- - Thursday, May 17, 2012


HAVANA — An associate of Cuban first daughter Mariela Castro says the U.S. has granted her a visa to attend a conference in San Francisco and an event in Washington.

The daughter of President Raul Castro is a noted advocate of gay rights. Her planned attendance at next week’s meeting of the Latin American Studies Association in San Francisco already is being criticized by Cuban-American politicians.

Mariela Castro runs Cuba’s National Center for Sex Education, and an official there said Thursday that Ms. Castro has travel permission and will be at the conference, as well as an event in Washington.

The official spoke on the condition of anonymity because she was not authorized to discuss the matter.

Officials at the U.S. Interests Section in Havana and the U.S. State Department declined to comment.


Court acquits police in protesters’ deaths

CAIRO — An Egyptian court on Thursday found 14 policemen not guilty in the killing of protesters during last year’s popular uprising, the latest verdict in what activists claim to be a pattern of acquittals for police blamed for the deaths of hundreds of people during the revolt.

The men are among nearly 200 security officers and former regime officials - including former President Hosni Mubarak himself - who face trial in the deaths of nearly 850 protesters during the revolt.

A verdict in Mr. Mubarak’s case is expected next month.

Many in Egypt accuse authorities of failing to bring to account those responsible for the deaths, and the cause of the “martyrs” has been a rallying crying by protesters who say that Egypt’s new leaders are dragging their feet in meting out justice against those responsible for the deaths.

On Thursday, a Cairo Criminal Court acquitted the 14 policemen of charges of shooting protesters in front of police stations on Jan. 28, 2011, one of the most violent days of the uprising.

The ruling marked the end of the 10th court case dealing with the deaths of protesters. In nine instances, the security officers have been acquitted; in one case, the court issued a suspended sentence.


Socialist government gets down to work

PARIS — French President Francois Hollande and his Socialist government adopted a 30 percent pay cut Thursday, a gesture of shared sacrifice by leaders who must now reduce the country’s massive debts and tackle spiraling unemployment.

The new Cabinet’s first meeting, just a week after conservative former leader Nicolas Sarkozy last convened his government, marked a sharp shift in France’s power structure and strategy for solving Europe’s debt crisis and restructuring the economy.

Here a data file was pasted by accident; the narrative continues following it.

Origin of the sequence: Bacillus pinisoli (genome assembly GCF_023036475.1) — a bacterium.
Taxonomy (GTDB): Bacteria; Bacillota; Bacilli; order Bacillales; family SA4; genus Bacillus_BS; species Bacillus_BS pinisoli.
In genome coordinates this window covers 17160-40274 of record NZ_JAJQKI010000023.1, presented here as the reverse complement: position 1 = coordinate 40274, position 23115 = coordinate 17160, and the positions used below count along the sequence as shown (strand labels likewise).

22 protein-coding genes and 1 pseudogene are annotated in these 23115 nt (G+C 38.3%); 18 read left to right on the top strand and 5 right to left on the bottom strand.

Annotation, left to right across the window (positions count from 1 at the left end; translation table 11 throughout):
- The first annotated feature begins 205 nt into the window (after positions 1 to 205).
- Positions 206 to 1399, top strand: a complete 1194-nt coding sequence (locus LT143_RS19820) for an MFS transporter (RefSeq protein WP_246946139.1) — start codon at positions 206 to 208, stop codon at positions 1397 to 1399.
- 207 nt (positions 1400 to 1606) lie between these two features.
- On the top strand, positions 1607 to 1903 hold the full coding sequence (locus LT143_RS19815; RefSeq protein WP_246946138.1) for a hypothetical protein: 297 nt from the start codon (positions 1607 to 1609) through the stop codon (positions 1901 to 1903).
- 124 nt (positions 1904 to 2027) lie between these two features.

The new finance minister reduced hopes in some other European capitals that Mr. Hollande would ease off on his push for a renegotiation of a hard-won European treaty on trimming budgets.

“The treaty will not be ratified as is. It must be added to, completed with a growth amendment,” Pierre Moscovici said after taking control of the Finance Ministry.


Judge delays Mladic trial, citing evidence errors

THE HAGUE — A judge suspended Ratko Mladic’s genocide and war-crimes trial indefinitely Thursday after prosecutors failed to disclose thousands of documents to the former Bosnian Serb military chief’s defense team - a ruling that could delay the trial for months.

Presiding Judge Alphons Orie said he was delaying the Yugoslav war-crimes tribunal case owing to “significant disclosure errors” by prosecutors, who are obliged to share all evidence with Gen. Mladic’s attorneys.

The announcement is a significant setback for the court in one of its highest-profile cases, its final trial to focus on atrocities committed during the 1992-95 Bosnian war, which left more than 100,000 dead.

Judge Orie said judges will analyze the “scope and full impact” of the error and aim to establish a new starting date “as soon as possible.” The presentation of evidence was supposed to begin later this month.


Army pushing into al Qaeda stronghold

SANAA — Government troops battling al Qaeda fighters in southern Yemen have made inroads into the militants’ strongholds.

But the offensive on a strategic city has slowed because of concerns the extremists could launch a surprise counterattack, military officials said Thursday.

Backed by heavy artillery and warplanes, Yemeni troops have advanced into Zinjibar, the capital of Abyan province, which fell under the control of al Qaeda-linked fighters last year as the country was engulfed by political turmoil that led to the ouster of longtime leader Ali Abdullah Saleh.

If the military were to recapture Zinjibar, it would deal a heavy blow to al Qaeda by depriving it of a key base and scattering its fighters to smaller towns and mountain areas of the south.

• From wire dispatches and staff reports

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